In its fourth ruling regarding the implementation of the No Surprises Act, the U.S. District Court for the Eastern District of Texas agreed with the plaintiffs, the Texas Medical Association, that the government was incorrectly permitting insurers to use a faulty methodology when calculating their median in-network rate, also known as the qualifying payment amount (QPA). 

This TMA III ruling does not impact the patient protections included in the No Surprises Act that the American College of Radiology (ACR), (ACR), American College of Emergency Physicians (ACEP) and the American Society of Anesthesiologists (ASA) advocated for and continue to fully support, nor does it raise patient out-of-pocket costs.

The court agreed that the methodology the insurers employed in calculating the QPA was tilting the arbitration process in the insurers’ favor. The court overturned several regulatory provisions related to the QPA calculation, including those that enabled insurers to include in the calculation of QPAs contracted rates for services that physicians do not provide, known as “ghost rates.” ASA, ACEP, and ACR filed an amicus brief in support of the TMA III litigation. The government will have 60 days from the district court’s decision to appeal it.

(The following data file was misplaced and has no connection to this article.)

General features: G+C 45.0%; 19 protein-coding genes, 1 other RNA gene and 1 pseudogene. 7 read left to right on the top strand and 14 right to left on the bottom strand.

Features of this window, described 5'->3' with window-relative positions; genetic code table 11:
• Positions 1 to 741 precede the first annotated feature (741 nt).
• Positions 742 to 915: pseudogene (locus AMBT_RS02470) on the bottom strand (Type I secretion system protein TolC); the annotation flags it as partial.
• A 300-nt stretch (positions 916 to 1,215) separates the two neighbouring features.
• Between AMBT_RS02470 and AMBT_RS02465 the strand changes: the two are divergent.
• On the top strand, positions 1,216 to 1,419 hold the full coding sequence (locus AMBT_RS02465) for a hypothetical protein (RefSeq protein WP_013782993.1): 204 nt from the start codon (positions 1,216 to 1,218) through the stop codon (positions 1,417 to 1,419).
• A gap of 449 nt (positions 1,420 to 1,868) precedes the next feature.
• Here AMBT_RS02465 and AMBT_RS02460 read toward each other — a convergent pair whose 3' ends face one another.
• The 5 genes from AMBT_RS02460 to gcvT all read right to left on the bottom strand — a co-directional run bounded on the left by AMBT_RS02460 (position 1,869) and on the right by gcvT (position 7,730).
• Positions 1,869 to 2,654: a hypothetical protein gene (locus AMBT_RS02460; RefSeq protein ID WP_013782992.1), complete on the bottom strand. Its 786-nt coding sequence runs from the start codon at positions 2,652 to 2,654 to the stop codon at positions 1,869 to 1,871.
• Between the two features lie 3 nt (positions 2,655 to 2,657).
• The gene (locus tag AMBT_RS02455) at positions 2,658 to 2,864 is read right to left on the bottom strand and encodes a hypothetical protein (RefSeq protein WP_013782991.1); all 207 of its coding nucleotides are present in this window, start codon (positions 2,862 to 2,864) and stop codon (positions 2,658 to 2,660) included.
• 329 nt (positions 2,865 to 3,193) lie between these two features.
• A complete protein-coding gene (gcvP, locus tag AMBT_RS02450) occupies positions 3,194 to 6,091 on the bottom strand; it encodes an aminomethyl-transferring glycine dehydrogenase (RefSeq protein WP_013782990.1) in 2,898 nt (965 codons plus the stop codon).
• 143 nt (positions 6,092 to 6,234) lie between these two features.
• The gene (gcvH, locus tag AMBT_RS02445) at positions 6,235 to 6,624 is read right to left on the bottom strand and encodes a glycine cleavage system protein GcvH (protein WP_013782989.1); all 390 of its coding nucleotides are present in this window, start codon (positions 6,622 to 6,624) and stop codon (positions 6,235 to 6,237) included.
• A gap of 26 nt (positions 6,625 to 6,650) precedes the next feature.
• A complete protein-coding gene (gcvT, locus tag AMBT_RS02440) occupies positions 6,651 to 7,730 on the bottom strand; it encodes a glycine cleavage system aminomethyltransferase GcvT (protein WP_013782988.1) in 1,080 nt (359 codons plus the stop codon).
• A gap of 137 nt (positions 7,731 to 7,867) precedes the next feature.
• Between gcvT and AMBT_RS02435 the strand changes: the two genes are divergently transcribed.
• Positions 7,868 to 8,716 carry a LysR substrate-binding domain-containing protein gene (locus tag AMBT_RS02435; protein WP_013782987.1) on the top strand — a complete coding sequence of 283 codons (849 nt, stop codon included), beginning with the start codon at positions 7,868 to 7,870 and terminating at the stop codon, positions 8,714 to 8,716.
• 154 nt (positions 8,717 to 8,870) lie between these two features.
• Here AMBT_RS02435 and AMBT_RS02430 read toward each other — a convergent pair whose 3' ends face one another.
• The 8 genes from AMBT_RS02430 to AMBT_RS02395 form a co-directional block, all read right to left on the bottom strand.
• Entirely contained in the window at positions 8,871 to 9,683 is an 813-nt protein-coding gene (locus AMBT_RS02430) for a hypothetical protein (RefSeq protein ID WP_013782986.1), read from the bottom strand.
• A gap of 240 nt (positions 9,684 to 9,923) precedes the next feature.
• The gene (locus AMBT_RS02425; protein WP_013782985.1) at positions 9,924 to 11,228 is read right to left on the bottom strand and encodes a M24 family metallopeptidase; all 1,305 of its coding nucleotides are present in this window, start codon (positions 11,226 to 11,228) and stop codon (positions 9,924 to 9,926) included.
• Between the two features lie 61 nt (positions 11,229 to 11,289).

If it stands, this decision will end a status quo that allowed insurers to game the system at the expense of community-based physician practices. This ruling will bring the law back in line with what Congress intended for the No Surprises Act—protecting patients from surprise bills and creating an unbiased mechanism to resolve payment disputes between insurers and physicians, according to the ACR. 

“The ruling is a step toward an Independent Dispute Resolution (IDR) process that is accessible, fair, and efficient,” says Jacqueline A. Bello, M.D., chair of the American College of Radiology Board of Chancellors. “The insurer-calculated QPA process is a ‘black box’ that drives unsustainably low reimbursement, undermines practices’ ability to provide care and may reduce patient access to in network care. The government must issue rules to make the IDR process work as the law intended.” 

“Every day the administration allows to pass with a halted IDR process is a day that rewards insurers for paying physicians below a reasonable and sustainable rate,” adds ASA President Micheal W. Champeau, MD, FAAP, FASA. “This is an important ruling that provides a simple path forward by correcting longstanding errors in the IDR process. Further delays are neither necessary nor acceptable.”

While this court decision is a step in the right direction, it does not bring an end to IDR implementation hurdles, the significant backlog of claims, or insurance company efforts to deny or delay fair payment to physicians, ACR officials say. ACR, ACEP, and ASA urge HHS to more carefully consider the clear language of the No Surprises law and vigorously enforce plan noncompliance with its rules and regulations.